genome

Not Exactly Rocket Science

Tag archives for genome

Not Exactly Pocket Science is a set of shorter write-ups on new stories with links to more detailed takes by the world’s best journalists and bloggers. It is meant to complement the usual fare of detailed pieces that are typical for this blog. Geneticist sequences own genome, finds genetic cause of his disease If you’ve…

Meet !Gubi, the tribal elder of a group of Bushmen (or Khoisan), one of the oldest known human lineages. He lives the life of a hunter-gatherer in the Namibian part of the Kalahari Desert. But he also has a strange connection to James Watson, the British American scientist who helped to discover the structure of…

Meet “Inuk”. He is the ninth human to have their entire genome sequenced but unlike the previous eight, he has been dead for some 4,000 years old. Even so, DNA samples from a tuft of his frozen hair have revealed much about his appearance and his ancestry. Inuk had brown eyes and brown skin. His…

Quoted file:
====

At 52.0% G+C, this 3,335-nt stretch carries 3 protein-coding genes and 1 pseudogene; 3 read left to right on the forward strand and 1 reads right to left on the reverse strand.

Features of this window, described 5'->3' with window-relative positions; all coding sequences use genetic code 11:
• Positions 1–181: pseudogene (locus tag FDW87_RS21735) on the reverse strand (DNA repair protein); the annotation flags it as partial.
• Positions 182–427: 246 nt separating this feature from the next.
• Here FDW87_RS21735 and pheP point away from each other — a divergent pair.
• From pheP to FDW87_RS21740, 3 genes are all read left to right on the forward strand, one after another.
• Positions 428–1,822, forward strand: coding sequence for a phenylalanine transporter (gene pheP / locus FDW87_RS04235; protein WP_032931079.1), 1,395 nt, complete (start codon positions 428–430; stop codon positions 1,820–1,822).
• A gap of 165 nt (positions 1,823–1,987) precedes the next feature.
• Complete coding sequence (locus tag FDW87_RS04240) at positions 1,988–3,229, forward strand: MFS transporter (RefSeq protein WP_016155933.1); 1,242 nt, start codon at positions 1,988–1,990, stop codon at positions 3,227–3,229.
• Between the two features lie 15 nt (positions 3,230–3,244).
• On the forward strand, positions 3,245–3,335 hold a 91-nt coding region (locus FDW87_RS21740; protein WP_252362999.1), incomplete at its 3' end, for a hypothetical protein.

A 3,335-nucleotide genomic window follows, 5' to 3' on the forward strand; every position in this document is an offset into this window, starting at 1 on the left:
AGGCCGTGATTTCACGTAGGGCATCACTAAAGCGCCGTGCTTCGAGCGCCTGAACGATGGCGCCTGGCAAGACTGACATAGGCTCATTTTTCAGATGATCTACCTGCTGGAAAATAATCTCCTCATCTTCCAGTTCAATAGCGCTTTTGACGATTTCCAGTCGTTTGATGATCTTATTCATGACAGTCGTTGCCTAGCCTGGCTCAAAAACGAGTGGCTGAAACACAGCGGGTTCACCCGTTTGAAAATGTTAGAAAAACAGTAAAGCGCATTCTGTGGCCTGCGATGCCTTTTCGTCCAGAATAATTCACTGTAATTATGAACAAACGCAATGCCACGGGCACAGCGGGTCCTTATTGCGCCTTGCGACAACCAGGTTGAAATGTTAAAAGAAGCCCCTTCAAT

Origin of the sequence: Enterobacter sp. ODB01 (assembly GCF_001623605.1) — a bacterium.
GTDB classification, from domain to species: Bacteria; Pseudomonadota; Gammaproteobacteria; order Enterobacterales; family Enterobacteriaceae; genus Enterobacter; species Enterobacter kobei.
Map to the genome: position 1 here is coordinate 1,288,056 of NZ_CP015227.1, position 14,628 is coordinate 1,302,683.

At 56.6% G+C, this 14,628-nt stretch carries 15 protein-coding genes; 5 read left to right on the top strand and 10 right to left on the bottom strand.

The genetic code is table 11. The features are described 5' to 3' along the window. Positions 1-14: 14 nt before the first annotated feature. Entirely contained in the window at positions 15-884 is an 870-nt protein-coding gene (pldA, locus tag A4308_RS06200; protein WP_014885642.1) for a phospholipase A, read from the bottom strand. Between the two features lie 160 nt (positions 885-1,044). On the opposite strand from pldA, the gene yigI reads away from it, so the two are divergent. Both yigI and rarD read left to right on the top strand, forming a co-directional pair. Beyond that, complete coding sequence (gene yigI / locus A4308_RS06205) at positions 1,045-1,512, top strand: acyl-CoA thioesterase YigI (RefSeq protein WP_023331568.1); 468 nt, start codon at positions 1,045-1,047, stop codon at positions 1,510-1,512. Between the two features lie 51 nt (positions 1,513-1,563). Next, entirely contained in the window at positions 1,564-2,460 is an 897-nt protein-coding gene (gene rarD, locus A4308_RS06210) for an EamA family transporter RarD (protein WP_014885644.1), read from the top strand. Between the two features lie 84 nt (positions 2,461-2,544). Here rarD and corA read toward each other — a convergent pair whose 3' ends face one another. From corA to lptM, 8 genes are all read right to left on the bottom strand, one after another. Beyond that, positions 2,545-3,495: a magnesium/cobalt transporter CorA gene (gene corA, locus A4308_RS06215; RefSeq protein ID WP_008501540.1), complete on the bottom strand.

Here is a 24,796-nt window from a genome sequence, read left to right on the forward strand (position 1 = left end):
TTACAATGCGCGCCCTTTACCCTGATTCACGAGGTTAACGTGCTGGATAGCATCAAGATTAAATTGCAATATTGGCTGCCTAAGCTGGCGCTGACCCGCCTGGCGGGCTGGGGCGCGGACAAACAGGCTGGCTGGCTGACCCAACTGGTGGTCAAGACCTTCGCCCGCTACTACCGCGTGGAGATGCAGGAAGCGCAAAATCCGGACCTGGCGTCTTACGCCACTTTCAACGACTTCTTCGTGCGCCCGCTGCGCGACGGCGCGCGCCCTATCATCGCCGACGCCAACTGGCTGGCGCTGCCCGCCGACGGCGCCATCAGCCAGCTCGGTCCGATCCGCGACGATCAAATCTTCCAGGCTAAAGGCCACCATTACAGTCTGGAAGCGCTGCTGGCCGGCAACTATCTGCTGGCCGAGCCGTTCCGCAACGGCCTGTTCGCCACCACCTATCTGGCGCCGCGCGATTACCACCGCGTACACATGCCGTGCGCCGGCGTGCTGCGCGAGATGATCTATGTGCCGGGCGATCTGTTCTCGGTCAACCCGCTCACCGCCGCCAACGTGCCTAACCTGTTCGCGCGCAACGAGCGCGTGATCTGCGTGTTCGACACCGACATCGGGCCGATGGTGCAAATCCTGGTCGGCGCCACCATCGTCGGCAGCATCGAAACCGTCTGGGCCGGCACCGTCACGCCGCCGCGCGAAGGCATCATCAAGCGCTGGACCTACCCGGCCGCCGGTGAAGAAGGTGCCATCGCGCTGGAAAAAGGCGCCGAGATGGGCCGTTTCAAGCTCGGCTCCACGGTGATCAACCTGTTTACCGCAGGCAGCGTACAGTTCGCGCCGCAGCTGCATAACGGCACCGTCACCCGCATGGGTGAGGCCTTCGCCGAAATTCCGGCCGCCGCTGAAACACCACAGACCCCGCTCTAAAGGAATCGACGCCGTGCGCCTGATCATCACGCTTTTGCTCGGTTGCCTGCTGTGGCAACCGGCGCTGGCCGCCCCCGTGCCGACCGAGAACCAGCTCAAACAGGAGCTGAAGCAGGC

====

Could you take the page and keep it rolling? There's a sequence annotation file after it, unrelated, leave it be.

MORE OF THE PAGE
Cast your mind back 40 million years and think about your ancestors. You’re probably picturing creatures that looked like a bit like today’s monkeys, but they’re only part of your family tree. To see your other ancestors, you’d have to whip out an imaginary microscope. Meet your great-great-great-etc-grandviruses. The human genome is littered with the…

Robots evolve to deceive one another

In a Swiss laboratory, a group of ten robots is competing for food. Prowling around a small arena, the machines are part of an innovative study looking at the evolution of communication, from engineers Sara Mitri and Dario Floreano and evolutionary biologist Laurent Keller. They programmed robots with the task of finding a “food source”…

There is a reason why there are no dinosaur geneticists – their careers would quickly become as extinct as the ‘terrible lizards’ themselves. Bones may fossilise, but soft tissues and molecules like DNA do not. Outside of the fictional world of Jurassic Park, dinosaurs have left no genetic traces for eager scientists to study. Nonetheless,…

This is the eighth of eight posts on evolutionary research to celebrate Darwin’s bicentennial. In Virginia, USA, sits a facility called the American Type Culture Collection. Within its four walls lie hundreds of freezers containing a variety of frozen biological samples and among these, are 99 strains of the common cold. These 99 samples represent…